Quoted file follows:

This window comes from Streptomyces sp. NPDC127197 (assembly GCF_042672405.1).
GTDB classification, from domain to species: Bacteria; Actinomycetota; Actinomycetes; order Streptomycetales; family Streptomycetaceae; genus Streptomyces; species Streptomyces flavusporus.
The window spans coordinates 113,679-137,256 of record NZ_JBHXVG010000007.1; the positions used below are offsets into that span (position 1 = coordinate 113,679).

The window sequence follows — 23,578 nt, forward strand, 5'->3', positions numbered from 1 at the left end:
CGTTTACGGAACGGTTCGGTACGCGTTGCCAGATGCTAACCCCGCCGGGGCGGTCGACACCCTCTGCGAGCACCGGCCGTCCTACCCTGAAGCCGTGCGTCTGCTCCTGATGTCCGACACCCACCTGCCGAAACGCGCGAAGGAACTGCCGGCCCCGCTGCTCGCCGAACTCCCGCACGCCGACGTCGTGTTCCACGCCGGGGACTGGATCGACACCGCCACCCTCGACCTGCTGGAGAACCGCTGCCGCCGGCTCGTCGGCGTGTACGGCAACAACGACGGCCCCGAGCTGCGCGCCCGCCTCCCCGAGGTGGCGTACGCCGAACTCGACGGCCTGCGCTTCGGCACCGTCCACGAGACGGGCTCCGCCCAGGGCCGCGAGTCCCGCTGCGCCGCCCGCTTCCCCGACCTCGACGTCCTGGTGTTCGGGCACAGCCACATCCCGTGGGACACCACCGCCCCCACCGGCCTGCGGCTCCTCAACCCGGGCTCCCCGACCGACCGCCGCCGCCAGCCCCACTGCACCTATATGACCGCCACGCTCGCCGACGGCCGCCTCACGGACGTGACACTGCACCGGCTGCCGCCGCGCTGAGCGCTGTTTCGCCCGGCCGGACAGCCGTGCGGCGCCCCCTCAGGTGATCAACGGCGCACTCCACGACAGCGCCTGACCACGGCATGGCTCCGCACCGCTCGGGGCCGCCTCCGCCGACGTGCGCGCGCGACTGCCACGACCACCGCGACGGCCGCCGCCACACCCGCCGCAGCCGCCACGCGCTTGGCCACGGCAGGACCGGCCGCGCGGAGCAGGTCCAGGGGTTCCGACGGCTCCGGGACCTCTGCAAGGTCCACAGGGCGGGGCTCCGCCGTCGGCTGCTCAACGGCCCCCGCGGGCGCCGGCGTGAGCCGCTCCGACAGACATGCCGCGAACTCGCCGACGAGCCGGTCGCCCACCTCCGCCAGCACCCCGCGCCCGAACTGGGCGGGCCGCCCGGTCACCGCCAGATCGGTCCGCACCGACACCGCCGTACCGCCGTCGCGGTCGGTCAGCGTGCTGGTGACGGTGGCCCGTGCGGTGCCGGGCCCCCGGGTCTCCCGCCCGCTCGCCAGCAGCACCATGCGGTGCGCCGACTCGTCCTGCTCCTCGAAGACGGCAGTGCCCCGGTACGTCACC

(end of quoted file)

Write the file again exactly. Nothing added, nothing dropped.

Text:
This window comes from Streptomyces sp. NPDC127197 (assembly GCF_042672405.1).
GTDB classification, from domain to species: Bacteria; Actinomycetota; Actinomycetes; order Streptomycetales; family Streptomycetaceae; genus Streptomyces; species Streptomyces flavusporus.
The window spans coordinates 113,679-137,256 of record NZ_JBHXVG010000007.1; the positions used below are offsets into that span (position 1 = coordinate 113,679).

The window sequence follows — 23,578 nt, forward strand, 5'->3', positions numbered from 1 at the left end:
CGTTTACGGAACGGTTCGGTACGCGTTGCCAGATGCTAACCCCGCCGGGGCGGTCGACACCCTCTGCGAGCACCGGCCGTCCTACCCTGAAGCCGTGCGTCTGCTCCTGATGTCCGACACCCACCTGCCGAAACGCGCGAAGGAACTGCCGGCCCCGCTGCTCGCCGAACTCCCGCACGCCGACGTCGTGTTCCACGCCGGGGACTGGATCGACACCGCCACCCTCGACCTGCTGGAGAACCGCTGCCGCCGGCTCGTCGGCGTGTACGGCAACAACGACGGCCCCGAGCTGCGCGCCCGCCTCCCCGAGGTGGCGTACGCCGAACTCGACGGCCTGCGCTTCGGCACCGTCCACGAGACGGGCTCCGCCCAGGGCCGCGAGTCCCGCTGCGCCGCCCGCTTCCCCGACCTCGACGTCCTGGTGTTCGGGCACAGCCACATCCCGTGGGACACCACCGCCCCCACCGGCCTGCGGCTCCTCAACCCGGGCTCCCCGACCGACCGCCGCCGCCAGCCCCACTGCACCTATATGACCGCCACGCTCGCCGACGGCCGCCTCACGGACGTGACACTGCACCGGCTGCCGCCGCGCTGAGCGCTGTTTCGCCCGGCCGGACAGCCGTGCGGCGCCCCCTCAGGTGATCAACGGCGCACTCCACGACAGCGCCTGACCACGGCATGGCTCCGCACCGCTCGGGGCCGCCTCCGCCGACGTGCGCGCGCGACTGCCACGACCACCGCGACGGCCGCCGCCACACCCGCCGCAGCCGCCACGCGCTTGGCCACGGCAGGACCGGCCGCGCGGAGCAGGTCCAGGGGTTCCGACGGCTCCGGGACCTCTGCAAGGTCCACAGGGCGGGGCTCCGCCGTCGGCTGCTCAACGGCCCCCGCGGGCGCCGGCGTGAGCCGCTCCGACAGACATGCCGCGAACTCGCCGACGAGCCGGTCGCCCACCTCCGCCAGCACCCCGCGCCCGAACTGGGCGGGCCGCCCGGTCACCGCCAGATCGGTCCGCACCGACACCGCCGTACCGCCGTCGCGGTCGGTCAGCGTGCTGGTGACGGTGGCCCGTGCGGTGCCGGGCCCCCGGGTCTCCCGCCCGCTCGCCAGCAGCACCATGCGGTGCGCCGACTCGTCCTGCTCCTCGAAGACGGCAGTGCCCCGGTACGTCACC